BSA-AML Compliance Officers, take heed! A new whistleblower rewards program was approved by the U.S. Congress last week with important implications both for financial institutions and for foreign government officials trying to hide their stolen money in the United States.
The U.S. Kleptocracy Asset Recovery Rewards Act (the “Kleptocracy Act”) was filed as an amendment to the National Defense Authorization Act for 2021 (NDAA), a historic bill that introduces several significant reforms to anti-money laundering rules.
Among other provisions, the NDAA appoints the Financial Crimes Enforcement Network (FinCEN) to establish and maintain a beneficial ownership federal registry that banks may, in turn, consult when conducting customer due diligence requirements.
The Kleptocracy Act, in particular, will set up a whistleblower rewards program for people who report information to law enforcement leading to the seizure, forfeiture, and repatriation of foreign stolen assets.
Kleptocracy – the theft of public funds by corrupt government officials – thrives in lax environments that offer easy access to anonymous shell companies, luxury real estate & assets, and other money laundering facilitating mechanisms.
Kleptocrats flee their countries with the stolen funds when their grip on power collapses and lead opulent lives in exile.
About 10 years ago, the U.S. Department of Justice (“DOJ”) published the Kleptocracy Asset Recovery Initiative, which aimed to “redouble commitment on behalf of the United States Department of Justice to recover” assets obtained by foreign government officials through bribes and kickbacks.
Under this initiative, the DOJ targeted many corrupt officials through forfeiture actions, otherwise considered outside the scope of the Foreign Corrupt Practices Act (“FCPA”).
One relevant example would be the 2014 forfeiture of $480 million in corruption proceeds hidden in bank accounts belonging to the Nigerian dictator Sani Abacha and his co-conspirators – many of the bank accounts were in the United States.
The Kleptocracy Act aims to continue preventing financial institutions in the U.S. from hiding foreign officials’ stolen assets.
The U.S. Treasury Secretary will administer the rewards program, in consultation, as appropriate, with the Secretary of State, the Attorney General, and other relevant departments and agencies’ heads.
The Kleptocracy Act expands whistleblower protections and provides substantial monetary rewards (up to $5M) to whistleblowers who provide information on foreign government corruption that leads to successful asset recovery.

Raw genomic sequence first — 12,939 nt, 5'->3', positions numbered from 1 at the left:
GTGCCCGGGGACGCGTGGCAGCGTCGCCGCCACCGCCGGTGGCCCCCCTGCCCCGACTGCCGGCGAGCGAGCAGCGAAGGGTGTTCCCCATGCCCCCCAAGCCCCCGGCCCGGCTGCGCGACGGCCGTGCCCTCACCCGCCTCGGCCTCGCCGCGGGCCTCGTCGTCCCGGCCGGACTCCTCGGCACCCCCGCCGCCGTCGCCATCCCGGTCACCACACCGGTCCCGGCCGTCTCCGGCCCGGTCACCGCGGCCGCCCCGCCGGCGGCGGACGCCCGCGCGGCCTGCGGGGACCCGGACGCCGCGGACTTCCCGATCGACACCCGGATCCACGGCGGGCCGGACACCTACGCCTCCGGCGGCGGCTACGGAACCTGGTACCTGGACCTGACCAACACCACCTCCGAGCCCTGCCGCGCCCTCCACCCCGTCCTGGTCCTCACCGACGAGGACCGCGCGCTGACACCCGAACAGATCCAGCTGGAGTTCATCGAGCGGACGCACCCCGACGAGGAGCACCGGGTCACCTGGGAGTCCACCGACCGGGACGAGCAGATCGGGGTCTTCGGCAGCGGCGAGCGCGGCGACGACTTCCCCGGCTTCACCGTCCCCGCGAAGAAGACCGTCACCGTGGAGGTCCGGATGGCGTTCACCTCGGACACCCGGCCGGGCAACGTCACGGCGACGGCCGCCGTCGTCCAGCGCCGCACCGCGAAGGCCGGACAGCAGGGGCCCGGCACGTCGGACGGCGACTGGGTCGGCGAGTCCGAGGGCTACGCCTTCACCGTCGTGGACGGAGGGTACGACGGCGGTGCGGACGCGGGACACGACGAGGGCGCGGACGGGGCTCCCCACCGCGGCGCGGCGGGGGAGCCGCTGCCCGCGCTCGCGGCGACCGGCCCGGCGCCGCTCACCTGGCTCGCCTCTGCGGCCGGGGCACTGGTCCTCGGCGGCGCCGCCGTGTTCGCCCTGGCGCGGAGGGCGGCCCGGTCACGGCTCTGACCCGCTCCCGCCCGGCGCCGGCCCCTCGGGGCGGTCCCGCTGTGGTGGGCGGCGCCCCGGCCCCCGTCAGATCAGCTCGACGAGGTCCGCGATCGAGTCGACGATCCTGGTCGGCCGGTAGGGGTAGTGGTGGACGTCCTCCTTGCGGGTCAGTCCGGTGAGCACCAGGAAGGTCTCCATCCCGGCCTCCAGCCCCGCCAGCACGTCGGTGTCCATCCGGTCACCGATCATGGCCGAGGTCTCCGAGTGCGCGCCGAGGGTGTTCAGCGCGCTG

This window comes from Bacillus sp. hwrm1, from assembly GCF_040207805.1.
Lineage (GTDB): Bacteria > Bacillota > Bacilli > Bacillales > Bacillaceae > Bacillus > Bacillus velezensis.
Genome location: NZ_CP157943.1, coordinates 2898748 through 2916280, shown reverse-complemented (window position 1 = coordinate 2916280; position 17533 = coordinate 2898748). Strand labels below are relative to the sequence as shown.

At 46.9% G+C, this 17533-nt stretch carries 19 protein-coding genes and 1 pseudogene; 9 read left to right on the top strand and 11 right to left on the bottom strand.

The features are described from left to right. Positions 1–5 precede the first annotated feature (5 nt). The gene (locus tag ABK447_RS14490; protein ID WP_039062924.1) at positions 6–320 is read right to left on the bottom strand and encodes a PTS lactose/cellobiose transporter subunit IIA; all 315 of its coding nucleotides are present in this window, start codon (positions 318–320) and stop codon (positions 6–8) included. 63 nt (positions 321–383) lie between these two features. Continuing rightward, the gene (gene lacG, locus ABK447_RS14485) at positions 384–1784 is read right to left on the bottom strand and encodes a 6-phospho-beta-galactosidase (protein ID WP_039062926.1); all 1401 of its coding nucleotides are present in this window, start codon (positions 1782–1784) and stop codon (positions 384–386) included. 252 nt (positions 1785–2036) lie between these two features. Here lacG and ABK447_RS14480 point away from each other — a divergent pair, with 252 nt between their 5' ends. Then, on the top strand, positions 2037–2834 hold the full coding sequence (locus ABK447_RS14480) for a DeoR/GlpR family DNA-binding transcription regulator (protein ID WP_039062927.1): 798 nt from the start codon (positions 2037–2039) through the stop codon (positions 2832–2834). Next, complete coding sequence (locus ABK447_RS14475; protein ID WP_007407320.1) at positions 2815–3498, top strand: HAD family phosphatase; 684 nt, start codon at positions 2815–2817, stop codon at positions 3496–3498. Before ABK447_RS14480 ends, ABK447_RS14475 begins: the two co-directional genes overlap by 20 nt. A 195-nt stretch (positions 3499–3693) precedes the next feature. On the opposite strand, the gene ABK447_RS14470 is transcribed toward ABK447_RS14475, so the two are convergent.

The U.S. recognizes that whistleblowers who come forward to expose foreign governmental corruption and kleptocracy often do so at significant risk to their safety and that of their immediate family. They may face retaliation from persons who exercise foreign political or governmental power.
As such, monetary rewards aim to provide an incentive to expose corruption and provide financial means to provide for their well-being and avoid retribution.
At present, the multitude of existing U.S. whistleblower rewards programs have minimal control over cross-border money laundering schemes. None of the existing rewards programs specifically provide monetary incentives for identifying and recovering stolen assets linked solely to foreign government corruption, as opposed to criminal prosecutions or civil or criminal forfeitures.
In parallel, the Kleptocracy Act aims to provide whistleblowers with protective measures, including asylum for the whistleblower and their immediate family.
Ineligible for the Rewards
Not every whistleblower will be eligible for a reward however, these two categories have a strong chance to be denied:
(1) An officer or employee of any entity of Federal, State, or local government or of a foreign government who, while in the performance of official duties
(2) an individual who knowingly planned, initiated, directly participated in, or facilitated the actions that led to assets of a foreign state or governmental entity being stolen, misappropriated, or illegally diverted or to the payment of bribes or other foreign governmental corruption. Suppose such individual is convicted of criminal conduct arising from the role described in the preceding sentence. In that case, the Secretary shall deny or may seek to recover any reward, as the case may be.
What does this signify for banks & other financial institutions?
1- This new rewards program is likely to attract would-be whistleblowers from abroad. Therefore financial institutions ought to keep track of their foreign activities.
2- There is always a risk that employees might blow the whistle directly to the Authorities rather than internally if they conclude they have information about foreign government corruption. On the other hand, the financial institution’s failure to alert the authorities about possible handling of stolen assets may expose the institution to penalties under the BSA.
Therefore, a culture of compliance is necessary – FIs ought to ensure that employees trust the reporting process, feel comfortable speaking up when facing suspicious activity and believe there will be proper handling of their concerns.
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